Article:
Journal Article

UV Radiation-Responsive Proteins in Rice Leaves: A Proteomic Analysis

Hongmei Du, Yu Liang, Kequan Pei and Keping Ma

in Plant and Cell Physiology

Published on behalf of Japanese Society of Plant Physiologists

Volume 52, issue 2, pages 306-316
Published in print February 2011 | ISSN: 0032-0781
Published online December 2010 | e-ISSN: 1471-9053 | DOI:
UV Radiation-Responsive Proteins in Rice Leaves: A Proteomic Analysis

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  • Biochemistry
  • Molecular and Cell Biology
  • Plant Sciences and Forestry


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Depletion of stratospheric ozone has led to increased UV radiation reaching the surface of the Earth. This may damage plants. Using physiological, proteomic and quantitative real-time PCR (qPCR) methods, we systematically studied the response of 16-day-old rice seedlings to UV [0.67 W m−2 biologically effective UVB (UVBBE) and 0.28 W m−2 UVA] exposure for 6, 12 and 24 h. UV exposure resulted in the appearance of light brown patches on leaves, a decrease in the net photosynthetic rate (Pn), lipid peroxidation, accumulation of UV-absorbing compounds (including flavonoids and other phenolic pigments) and differential expression of 22 proteins. Both physiological and molecular responses became stronger with increasing UV exposure time, indicating the effects of UV accumulation on plants. UV-induced responses included (i) phytohormone-regulative responses (up-regulation of proteins related to phytohormone synthesis such as IAA and ethylene); (ii) injurious responses (photosynthesis suppression, lipid peroxidation and visible injury); and (iii) protective responses (accumulation of UV-absorbing compounds and differential expression of proteins involved in detoxification/antioxidation, defense, protein processing, RNA processing, carbohydrate metabolism and secondary metabolism). The identification of UV-responsive proteins provided a better understanding of the molecular mechanism of plant responses to UV stress. Proteomic and qPCR analysis identified one up-regulated and two induced proteins with important functions: tryptophan synthase α chain (production of radical oxygen species), glyoxalase I (detoxification/antioxidation) and a Bet v I family protein (defense). These results will contribute to future research into their roles in UV stress responses in plants.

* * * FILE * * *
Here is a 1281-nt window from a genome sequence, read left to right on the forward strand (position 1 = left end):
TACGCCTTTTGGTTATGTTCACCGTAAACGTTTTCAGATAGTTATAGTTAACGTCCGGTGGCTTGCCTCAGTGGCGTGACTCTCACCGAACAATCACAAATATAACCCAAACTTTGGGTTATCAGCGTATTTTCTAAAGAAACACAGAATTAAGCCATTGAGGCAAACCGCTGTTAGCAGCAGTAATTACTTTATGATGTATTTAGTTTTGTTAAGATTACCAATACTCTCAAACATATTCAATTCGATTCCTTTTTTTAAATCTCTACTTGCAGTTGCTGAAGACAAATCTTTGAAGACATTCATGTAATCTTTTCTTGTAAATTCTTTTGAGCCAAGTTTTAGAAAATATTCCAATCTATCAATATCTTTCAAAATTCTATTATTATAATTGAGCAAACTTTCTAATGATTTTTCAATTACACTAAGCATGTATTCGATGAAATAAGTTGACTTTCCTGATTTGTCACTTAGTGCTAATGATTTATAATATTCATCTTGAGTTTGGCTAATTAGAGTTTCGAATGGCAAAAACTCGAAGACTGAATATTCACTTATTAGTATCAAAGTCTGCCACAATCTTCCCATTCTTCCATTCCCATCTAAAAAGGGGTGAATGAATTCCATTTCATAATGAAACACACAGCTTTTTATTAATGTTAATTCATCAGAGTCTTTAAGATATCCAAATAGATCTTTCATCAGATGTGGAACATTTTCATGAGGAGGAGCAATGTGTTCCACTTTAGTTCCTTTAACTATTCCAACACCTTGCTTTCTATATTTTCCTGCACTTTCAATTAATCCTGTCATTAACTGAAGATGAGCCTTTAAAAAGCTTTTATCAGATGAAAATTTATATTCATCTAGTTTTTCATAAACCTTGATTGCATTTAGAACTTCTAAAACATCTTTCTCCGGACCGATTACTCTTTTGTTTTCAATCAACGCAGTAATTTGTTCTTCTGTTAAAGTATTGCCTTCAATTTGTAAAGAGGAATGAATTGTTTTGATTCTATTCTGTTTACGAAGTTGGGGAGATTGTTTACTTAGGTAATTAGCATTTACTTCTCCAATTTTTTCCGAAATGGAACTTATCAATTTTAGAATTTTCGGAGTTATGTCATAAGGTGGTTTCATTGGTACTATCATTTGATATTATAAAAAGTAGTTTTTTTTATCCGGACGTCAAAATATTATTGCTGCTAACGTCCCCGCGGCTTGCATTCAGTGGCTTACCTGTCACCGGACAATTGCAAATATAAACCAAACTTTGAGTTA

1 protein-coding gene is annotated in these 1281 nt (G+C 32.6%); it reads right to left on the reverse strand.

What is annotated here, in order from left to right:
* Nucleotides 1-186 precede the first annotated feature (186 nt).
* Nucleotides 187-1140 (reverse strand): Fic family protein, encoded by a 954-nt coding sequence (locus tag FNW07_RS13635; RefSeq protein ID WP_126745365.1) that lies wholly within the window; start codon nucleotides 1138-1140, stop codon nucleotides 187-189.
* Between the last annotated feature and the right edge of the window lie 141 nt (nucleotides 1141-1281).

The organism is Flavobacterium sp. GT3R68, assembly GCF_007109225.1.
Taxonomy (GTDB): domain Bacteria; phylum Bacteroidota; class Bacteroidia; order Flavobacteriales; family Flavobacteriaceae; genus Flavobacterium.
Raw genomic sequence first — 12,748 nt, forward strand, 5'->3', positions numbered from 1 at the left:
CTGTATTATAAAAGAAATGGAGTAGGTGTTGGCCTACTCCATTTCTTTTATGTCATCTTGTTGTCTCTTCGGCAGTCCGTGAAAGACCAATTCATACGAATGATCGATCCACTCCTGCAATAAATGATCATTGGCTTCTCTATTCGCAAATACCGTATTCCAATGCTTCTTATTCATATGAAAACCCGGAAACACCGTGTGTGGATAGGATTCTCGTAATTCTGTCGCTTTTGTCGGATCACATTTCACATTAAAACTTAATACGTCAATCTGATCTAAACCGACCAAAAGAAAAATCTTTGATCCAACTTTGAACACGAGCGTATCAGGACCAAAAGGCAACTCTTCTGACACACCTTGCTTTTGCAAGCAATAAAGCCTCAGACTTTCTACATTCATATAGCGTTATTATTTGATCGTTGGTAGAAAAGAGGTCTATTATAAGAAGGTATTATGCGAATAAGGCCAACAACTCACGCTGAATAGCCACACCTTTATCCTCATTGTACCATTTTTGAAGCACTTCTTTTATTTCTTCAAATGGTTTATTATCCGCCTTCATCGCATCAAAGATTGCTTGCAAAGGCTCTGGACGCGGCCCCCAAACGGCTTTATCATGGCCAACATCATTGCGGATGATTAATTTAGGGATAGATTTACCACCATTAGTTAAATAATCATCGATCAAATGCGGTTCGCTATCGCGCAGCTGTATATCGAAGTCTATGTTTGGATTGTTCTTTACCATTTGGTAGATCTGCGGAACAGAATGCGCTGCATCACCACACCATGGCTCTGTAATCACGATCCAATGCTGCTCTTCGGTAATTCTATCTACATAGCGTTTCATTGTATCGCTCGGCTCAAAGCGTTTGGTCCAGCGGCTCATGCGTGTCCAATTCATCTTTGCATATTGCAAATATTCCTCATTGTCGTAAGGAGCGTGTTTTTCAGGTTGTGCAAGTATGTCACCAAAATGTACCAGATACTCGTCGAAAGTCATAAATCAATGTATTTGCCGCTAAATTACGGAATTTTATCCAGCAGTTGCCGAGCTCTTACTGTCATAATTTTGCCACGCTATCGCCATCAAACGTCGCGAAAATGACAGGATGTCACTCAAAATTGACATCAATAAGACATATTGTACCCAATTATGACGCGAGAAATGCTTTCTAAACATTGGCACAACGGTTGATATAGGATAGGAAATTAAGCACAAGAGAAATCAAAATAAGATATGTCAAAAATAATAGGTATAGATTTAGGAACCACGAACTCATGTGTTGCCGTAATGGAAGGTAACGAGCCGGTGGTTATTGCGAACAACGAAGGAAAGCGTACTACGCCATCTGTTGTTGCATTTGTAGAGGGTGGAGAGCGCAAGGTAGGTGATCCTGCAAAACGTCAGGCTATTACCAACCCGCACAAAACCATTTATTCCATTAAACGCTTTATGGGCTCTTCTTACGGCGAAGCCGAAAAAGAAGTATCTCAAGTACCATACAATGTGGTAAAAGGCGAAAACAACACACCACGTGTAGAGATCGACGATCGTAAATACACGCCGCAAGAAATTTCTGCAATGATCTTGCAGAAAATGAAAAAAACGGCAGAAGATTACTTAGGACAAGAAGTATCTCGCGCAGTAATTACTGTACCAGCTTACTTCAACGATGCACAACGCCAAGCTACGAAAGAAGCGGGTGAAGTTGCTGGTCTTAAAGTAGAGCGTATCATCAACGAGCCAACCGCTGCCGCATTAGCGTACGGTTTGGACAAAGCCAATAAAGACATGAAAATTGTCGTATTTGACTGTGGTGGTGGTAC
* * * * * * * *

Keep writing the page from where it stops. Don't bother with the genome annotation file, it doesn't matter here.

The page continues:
Keywords: Glyoxalase I; Oryza sativa; Proteome; Stress; UV radiation

Journal Article.  5816 words.  Illustrated.

Subjects: Biochemistry ; Molecular and Cell Biology ; Plant Sciences and Forestry

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